How To Fight Manga

How To Fight Manga As much as comics are about combat, there aren’t many comics about combat. Comedic plots may rely on a physical confrontation between opposing forces, usually armed with contrasting martial disciplines and physical abilities—and characters may even be adept at violence—but very few stories deal with the art of combat.

Additionally, even fewer comics spend time elucidating the nuance of a fight scene in the panels where it occurs. The trend is particularly prevalent in American comics, where characters brawl without much regard for choreography or the micro-narrative that unfolds in the fight itself. For a medium that uses violence as a fulcrum on which to balance narrative and character, you’d think comics would excel when it came to displaying the actual artistry of martial arts.

The manga does not suffer from this problem at all. In America, with fans who perceive superheroes as the only action genre worth supporting, a book about the reality of being a boxer would wreak commercial havoc. The same is not true for Japanese comics. Hajime no Ippo, one of Japan’s oldest manga, is a perfect example.

The manga doesn’t feature superpowers or doomsday plans, but the stakes and consequences of a fight are as hard-hitting as any crisis DC Comics cooks up. Beyond the narrative heft the book can achieve with a seemingly “mundane” premise, Hajime no Ippo and manga like it explore the intricacies of combat in a way American books have never attempted.

Man attempts poses from wrestling manga Baki the Grappler

Anime and manga are inherently ridiculous, and that’s part of its charm. This is part of the reason why Hollywood struggles to make proper manga and anime adaptations. A dude in a bat suit might require a decent suspension of disbelief, but a pink-haired cyborg ninja battling demons is another Pandora’s box.

Man attempts poses from wrestling manga Baki the Grappler

What Is “Non-Battle” Battle Anime?

Much of the success of manga and anime in recent years comes down to the simplicity of their approach. While American comics use superheroes – who are essentially power fantasies in primary colors – to explore the life and mind of the protagonist, manga is only concerned with leading the fight.

The Origins Of The Shonen Genre Predate Manga

The shonen genre is to Japanese manga what superheroes are to American comics. While there are genres aimed at every conceivable demographic group in Japan, most people think of shonen as the cornerstone of the manga machine. The connection is a testament to the ubiquity of shonen and its ability to resonate with fans of all ages.

Ninjutsu as an Omnipotent Magical Power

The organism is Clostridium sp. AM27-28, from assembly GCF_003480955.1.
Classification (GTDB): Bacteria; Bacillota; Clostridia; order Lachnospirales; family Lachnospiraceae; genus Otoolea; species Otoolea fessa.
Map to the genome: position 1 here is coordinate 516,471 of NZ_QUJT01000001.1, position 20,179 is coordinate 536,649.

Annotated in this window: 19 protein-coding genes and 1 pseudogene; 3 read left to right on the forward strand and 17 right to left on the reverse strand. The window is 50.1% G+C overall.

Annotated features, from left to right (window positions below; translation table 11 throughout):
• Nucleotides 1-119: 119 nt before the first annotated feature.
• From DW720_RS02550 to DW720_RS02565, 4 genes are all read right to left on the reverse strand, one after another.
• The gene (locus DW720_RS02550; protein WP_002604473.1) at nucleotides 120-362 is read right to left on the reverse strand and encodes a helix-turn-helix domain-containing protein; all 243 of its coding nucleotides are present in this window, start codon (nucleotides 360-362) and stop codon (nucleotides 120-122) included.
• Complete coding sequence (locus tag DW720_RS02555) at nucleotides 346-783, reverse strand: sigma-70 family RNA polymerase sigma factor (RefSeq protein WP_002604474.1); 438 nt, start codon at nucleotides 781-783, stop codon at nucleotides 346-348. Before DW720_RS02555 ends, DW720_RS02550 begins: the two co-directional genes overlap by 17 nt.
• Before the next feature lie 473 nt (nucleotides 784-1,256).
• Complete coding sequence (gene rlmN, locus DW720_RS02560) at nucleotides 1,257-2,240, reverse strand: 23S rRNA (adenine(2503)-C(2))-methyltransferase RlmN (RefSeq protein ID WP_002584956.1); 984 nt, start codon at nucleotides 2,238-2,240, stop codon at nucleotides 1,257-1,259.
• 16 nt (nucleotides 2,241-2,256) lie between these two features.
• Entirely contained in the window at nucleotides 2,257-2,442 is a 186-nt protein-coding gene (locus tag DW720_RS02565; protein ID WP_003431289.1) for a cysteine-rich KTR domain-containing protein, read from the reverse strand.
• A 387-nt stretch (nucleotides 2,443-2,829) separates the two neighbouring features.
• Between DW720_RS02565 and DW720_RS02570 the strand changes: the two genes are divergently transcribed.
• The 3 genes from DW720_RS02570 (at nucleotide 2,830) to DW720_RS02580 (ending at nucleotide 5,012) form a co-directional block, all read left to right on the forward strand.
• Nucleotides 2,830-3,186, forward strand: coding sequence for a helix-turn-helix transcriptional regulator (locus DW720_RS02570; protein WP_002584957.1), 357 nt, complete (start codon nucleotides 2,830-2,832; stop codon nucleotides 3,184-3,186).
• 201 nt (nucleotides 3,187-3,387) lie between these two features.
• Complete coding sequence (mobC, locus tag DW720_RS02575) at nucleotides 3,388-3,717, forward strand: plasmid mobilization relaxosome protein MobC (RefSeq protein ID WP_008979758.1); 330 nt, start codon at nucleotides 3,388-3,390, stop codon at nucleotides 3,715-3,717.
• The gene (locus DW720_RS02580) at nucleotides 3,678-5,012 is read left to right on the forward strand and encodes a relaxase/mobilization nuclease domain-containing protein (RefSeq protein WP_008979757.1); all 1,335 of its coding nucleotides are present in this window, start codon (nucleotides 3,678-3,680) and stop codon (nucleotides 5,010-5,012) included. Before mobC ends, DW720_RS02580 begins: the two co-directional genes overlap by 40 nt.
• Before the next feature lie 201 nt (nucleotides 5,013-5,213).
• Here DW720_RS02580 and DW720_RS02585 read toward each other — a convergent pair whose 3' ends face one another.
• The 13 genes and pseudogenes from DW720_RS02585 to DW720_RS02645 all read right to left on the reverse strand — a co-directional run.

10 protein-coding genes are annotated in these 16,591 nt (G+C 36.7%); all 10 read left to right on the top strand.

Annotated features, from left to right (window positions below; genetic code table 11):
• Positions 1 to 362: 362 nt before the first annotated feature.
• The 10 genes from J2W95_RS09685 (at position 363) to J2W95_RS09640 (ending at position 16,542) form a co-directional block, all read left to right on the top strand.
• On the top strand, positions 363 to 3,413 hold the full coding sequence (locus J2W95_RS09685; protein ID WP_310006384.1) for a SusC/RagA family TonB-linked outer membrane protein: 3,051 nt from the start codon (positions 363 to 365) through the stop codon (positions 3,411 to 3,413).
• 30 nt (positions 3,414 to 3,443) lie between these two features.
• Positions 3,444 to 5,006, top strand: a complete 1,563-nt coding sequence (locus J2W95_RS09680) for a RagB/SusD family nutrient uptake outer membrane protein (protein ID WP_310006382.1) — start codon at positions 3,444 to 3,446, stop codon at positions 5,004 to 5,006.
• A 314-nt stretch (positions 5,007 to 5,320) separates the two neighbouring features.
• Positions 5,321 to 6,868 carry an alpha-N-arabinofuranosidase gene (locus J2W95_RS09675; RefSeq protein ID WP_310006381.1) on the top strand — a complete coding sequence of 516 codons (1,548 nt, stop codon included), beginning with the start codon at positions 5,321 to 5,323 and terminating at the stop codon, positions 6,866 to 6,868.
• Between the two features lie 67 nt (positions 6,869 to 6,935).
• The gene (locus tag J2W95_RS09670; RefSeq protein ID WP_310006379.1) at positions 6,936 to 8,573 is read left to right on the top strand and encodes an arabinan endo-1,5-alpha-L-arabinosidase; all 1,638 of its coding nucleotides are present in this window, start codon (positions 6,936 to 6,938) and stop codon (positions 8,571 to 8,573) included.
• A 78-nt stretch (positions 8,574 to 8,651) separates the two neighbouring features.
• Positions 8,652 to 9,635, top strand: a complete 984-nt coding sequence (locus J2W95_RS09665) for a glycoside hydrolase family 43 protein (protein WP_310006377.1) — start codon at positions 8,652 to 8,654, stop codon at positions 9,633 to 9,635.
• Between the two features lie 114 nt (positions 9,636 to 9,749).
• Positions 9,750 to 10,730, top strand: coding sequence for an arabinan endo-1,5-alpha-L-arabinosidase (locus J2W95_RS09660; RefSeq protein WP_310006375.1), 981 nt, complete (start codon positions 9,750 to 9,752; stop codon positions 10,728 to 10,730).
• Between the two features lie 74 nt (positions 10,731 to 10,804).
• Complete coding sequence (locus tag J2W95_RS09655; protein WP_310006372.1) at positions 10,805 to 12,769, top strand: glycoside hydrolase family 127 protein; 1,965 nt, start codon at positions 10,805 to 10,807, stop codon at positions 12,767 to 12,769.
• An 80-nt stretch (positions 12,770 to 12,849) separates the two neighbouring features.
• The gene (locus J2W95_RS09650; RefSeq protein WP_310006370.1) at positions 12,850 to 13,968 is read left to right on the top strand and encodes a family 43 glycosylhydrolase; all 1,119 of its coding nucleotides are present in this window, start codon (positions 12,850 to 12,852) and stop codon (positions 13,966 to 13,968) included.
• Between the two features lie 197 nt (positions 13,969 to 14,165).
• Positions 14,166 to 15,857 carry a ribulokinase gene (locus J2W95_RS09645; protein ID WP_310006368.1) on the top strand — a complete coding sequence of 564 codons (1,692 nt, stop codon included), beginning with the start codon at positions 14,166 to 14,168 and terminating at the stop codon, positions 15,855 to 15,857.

The Ninjutsu, or ninja skills, serve this function in juvenile fiction. Ninjutsu wasn’t exclusive to child protagonists, of course. In the Edo period, some adult ninjas or thieves, though mostly villains. Were depicted wielding the dark arts to fight their enemies; one of the most famous is Jiraiya, who manipulates a giant toad or transforms into one.

Ninja Boys in Japanese Manga

When it comes to “a ninja boy” in Japanese manga and anime, we can’t omit Sasuke’s name in SHIRATO Sanpei’s Sasuke (serialized 1961-66 in Shonen). Although he is a child with a pretty face. He is an expert ninja using a variety of ninjutsu and fights with ninjas and warriors sent by the Tokugawa shogunate. Shirato provides readers with detailed and seemingly scientific explanations of Sasuke’s ninjutsu, but in many cases they can be said to be impractical.

Ninja Boys in Japanese Manga

In an even more magical vein, we find those found in Rekka no Hono’o (Flame of Rekka, 1995-2002 in Weekly Shonen Sanday) by ANZAI Nobuyuki. In which the hero Hanabishi Rekka is. A contemporary ninja fan but able to produce fire with his hands, gets involved in actual ninja battles. In this story, we can find an abundance of ninjutsu making flame a supernatural power and other magic items.

Heroes Equipped with Supernatural Powers

While ninjutsu has a historical (albeit very twisted) basis, others. More decidedly “supernatural” powers have also been given to heroes. Particularly after the introduction of Western fantasy literature and computer games into the 1980s.

In this sense, the legendary Jojo-no Kimyo-na Boken series by ARAKI Hirohiko (Jojo’s Bizarre Adventure. 1987-2004 in Weekly Shonen Jump and 2005 to be presented in Ultra Jump). Can be considered an exemplary work to fill the transition: in the first in two parts. It is about hamon (undulation), an arcane technique to destroy. The vampires resulting from the arts of the ancient Eastern Taoist ascetics. Whose protagonists are armed; in later parts, however, the characters fight with the aid of yu-hamon or stand, who is the embodiment (in human form) of supernatural powers.

Magical Items That Help

Magical Items That Help

These can be magic items that give the heroes exceptional powers. One of the stories in which legendary swords are featured is Onikiri-maru (Demonslayer, 1992-2001 in Shonen Sunday Super-special Issue). Here, “Onikiri-maru” is the name of the ancient Japanese sword wielded by a teenager-like protagonist as well as the name of the boy himself. In fact, it is a powerful demon without typical horns, whose incarnation is none other than his mysterious sword.

Unlike Onikiri-maru’s supernatural origin. Ushio in FUJITA Kazuhiro’s Ushio to Tora (Ushio and Tora. 1990-96 in Shukan Shonen Sunday) first appears before us as an ordinary Japanese boy (though sincere and au hot-blooded). But he finds in his family’s warehouse a spear with magical force and an ancient powerful monster. Tora, stuck to the wall by this spear.

The spear, made in ancient times to destroy monsters. Transforms Ushio and gives him special power for the task in exchange for his soul.

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